That excellent PBS American Masters' retrospective of Carson's career, which premiered earlier this month, is still up at PBS.com. Watch the entire two hour Johnny Carson: The King of Late Night here.
I asked David Steinberg, who was at the most recent TCA press tour in Pasadena in January to promote his Inside Comedy Showtime series --for a Carson story. Steinberg, the Winnipeg-born comedian who, among other things, helped torpedo The Smothers Brothers, talked about how he hated the "pre-interview," the first step all late night talk shows use to line up stories that will be told by their guests on their shows.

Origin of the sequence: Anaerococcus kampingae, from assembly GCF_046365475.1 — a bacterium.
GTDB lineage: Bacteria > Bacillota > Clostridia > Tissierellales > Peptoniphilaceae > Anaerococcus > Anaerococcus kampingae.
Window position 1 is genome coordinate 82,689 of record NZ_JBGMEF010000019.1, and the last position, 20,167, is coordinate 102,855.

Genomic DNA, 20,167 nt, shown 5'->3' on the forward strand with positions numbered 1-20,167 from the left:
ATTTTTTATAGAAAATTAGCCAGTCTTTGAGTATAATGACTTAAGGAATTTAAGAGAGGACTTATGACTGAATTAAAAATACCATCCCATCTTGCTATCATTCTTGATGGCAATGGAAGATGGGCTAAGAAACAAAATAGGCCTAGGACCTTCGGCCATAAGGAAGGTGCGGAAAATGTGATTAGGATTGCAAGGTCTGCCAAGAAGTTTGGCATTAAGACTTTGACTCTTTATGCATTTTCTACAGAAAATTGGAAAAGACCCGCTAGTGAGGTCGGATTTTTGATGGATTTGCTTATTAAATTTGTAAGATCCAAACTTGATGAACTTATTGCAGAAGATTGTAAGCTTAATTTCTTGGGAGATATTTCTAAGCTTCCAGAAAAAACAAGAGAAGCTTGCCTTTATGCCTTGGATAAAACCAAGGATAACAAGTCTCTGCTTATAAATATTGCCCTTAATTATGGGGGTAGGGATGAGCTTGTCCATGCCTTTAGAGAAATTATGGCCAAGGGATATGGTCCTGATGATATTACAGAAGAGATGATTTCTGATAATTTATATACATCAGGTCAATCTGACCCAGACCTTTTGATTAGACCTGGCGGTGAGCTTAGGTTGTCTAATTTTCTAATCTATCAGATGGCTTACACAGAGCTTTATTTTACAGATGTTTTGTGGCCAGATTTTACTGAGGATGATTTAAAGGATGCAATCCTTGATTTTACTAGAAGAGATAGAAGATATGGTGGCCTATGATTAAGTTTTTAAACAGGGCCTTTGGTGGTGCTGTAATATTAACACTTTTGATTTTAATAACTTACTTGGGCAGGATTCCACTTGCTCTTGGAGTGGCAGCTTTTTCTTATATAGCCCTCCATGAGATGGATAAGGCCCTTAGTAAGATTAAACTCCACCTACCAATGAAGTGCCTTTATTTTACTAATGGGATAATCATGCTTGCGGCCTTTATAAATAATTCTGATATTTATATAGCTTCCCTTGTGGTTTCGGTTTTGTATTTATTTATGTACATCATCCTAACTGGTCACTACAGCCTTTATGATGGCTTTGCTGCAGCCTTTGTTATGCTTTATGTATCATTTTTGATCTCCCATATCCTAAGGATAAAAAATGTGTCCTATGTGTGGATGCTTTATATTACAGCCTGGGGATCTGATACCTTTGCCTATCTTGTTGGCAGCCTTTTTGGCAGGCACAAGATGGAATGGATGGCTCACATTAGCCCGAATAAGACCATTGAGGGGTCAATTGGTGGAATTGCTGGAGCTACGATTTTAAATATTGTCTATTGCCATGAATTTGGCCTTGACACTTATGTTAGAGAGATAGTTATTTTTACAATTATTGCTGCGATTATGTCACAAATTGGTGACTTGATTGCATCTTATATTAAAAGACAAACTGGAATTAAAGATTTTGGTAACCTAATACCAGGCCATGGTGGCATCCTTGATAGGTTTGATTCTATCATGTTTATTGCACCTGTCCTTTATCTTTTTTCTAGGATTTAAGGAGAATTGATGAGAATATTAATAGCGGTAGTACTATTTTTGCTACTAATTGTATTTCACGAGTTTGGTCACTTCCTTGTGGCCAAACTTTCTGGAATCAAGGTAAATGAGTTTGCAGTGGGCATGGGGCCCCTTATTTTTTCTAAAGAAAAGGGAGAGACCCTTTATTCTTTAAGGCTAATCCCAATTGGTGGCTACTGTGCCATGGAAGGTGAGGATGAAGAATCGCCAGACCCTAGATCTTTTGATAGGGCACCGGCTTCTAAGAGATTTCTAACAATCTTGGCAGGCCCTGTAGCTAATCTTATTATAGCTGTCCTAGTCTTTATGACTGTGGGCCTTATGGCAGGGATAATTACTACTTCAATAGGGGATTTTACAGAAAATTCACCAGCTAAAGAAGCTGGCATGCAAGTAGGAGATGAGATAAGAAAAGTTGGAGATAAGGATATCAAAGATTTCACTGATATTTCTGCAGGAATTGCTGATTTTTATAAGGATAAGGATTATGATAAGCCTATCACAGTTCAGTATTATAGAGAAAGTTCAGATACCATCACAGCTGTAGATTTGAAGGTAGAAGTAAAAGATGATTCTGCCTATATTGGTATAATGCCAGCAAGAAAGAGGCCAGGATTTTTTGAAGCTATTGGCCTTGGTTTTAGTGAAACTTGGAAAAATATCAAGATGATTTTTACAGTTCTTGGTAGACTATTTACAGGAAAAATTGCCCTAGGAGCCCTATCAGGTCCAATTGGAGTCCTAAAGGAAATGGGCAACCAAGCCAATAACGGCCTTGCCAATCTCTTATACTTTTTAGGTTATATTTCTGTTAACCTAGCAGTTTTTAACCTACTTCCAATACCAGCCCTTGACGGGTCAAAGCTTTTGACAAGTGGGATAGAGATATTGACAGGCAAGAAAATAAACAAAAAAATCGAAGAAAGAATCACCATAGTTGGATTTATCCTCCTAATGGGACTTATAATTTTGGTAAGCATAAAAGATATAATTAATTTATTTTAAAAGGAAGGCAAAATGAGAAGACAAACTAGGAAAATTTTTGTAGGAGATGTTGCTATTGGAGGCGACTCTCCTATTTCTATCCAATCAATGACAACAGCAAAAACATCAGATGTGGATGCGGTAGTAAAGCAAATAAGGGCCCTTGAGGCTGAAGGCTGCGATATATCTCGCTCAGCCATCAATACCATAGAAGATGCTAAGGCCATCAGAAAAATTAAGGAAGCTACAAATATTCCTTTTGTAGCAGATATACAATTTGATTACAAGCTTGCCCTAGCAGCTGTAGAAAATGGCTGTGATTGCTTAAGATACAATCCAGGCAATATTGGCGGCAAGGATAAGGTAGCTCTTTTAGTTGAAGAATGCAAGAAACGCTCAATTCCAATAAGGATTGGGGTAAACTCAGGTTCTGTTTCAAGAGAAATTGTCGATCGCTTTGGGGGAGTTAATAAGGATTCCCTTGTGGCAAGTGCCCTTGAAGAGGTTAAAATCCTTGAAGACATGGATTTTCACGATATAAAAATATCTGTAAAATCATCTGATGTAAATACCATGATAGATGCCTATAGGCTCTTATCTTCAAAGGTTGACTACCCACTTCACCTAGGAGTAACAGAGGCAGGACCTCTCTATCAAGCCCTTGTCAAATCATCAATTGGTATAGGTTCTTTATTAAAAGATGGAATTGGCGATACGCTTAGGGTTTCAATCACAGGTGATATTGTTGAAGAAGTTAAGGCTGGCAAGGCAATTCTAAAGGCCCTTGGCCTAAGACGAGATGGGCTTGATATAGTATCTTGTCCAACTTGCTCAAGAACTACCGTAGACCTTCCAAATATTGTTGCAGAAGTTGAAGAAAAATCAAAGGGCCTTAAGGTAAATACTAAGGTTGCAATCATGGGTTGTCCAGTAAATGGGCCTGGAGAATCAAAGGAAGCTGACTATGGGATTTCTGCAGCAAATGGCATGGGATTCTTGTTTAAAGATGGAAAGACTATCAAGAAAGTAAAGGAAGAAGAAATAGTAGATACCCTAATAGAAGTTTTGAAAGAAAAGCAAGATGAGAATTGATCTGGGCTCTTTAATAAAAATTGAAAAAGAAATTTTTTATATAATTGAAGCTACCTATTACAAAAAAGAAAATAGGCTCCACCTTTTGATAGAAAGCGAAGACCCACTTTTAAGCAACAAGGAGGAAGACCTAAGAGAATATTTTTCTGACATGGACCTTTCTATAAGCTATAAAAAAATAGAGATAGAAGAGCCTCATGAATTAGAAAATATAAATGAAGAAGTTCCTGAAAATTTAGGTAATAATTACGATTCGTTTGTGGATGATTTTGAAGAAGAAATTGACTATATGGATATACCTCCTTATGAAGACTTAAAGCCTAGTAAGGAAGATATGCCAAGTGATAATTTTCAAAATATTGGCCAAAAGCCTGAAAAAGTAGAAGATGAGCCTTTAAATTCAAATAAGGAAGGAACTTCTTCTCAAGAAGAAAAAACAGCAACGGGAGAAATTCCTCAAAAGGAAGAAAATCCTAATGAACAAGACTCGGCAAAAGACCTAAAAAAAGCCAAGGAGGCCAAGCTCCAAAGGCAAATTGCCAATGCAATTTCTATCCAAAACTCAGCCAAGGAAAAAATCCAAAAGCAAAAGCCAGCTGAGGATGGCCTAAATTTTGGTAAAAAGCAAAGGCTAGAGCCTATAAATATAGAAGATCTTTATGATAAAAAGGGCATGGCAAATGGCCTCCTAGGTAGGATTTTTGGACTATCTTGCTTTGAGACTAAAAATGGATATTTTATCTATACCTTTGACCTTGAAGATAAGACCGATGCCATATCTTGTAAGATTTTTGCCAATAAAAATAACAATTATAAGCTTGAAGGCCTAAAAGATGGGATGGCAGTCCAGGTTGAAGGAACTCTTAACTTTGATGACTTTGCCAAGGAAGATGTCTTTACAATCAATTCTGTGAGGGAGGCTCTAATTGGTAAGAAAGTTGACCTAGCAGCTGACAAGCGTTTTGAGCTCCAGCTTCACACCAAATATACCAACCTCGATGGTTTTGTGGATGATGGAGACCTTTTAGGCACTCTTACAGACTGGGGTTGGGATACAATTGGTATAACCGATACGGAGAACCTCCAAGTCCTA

"When I started out with
in ’68," he said, "I wanted to improvise." Steinberg felt his Second City improv training was all he needed to prepare for Tonight or any other live-to-tape television.
Steinberg said it took him four years as a guest to get Carson to trust him enough to ditch the pre-interview. He was finally allowed to just provide bullet points--"Lakers, daughters, courtship" he said by way of examples. He told Carson "You can interrupt me whenever you want and I will find an out and you will know when I'm finished."
Steinberg says only a select few got this carte blanche guest segment treatment from Carson, singling out Bob Newhart as another guest nimble enough to just vamp with Johnny. Don Rickles, you'd have to guess, was also on that list.
What about the way Craig Ferguson just tears up the questions on the blue cards before each guest segment, another critic asked. "Not sure about that," said Steinberg. "Please don't get me into a controversy."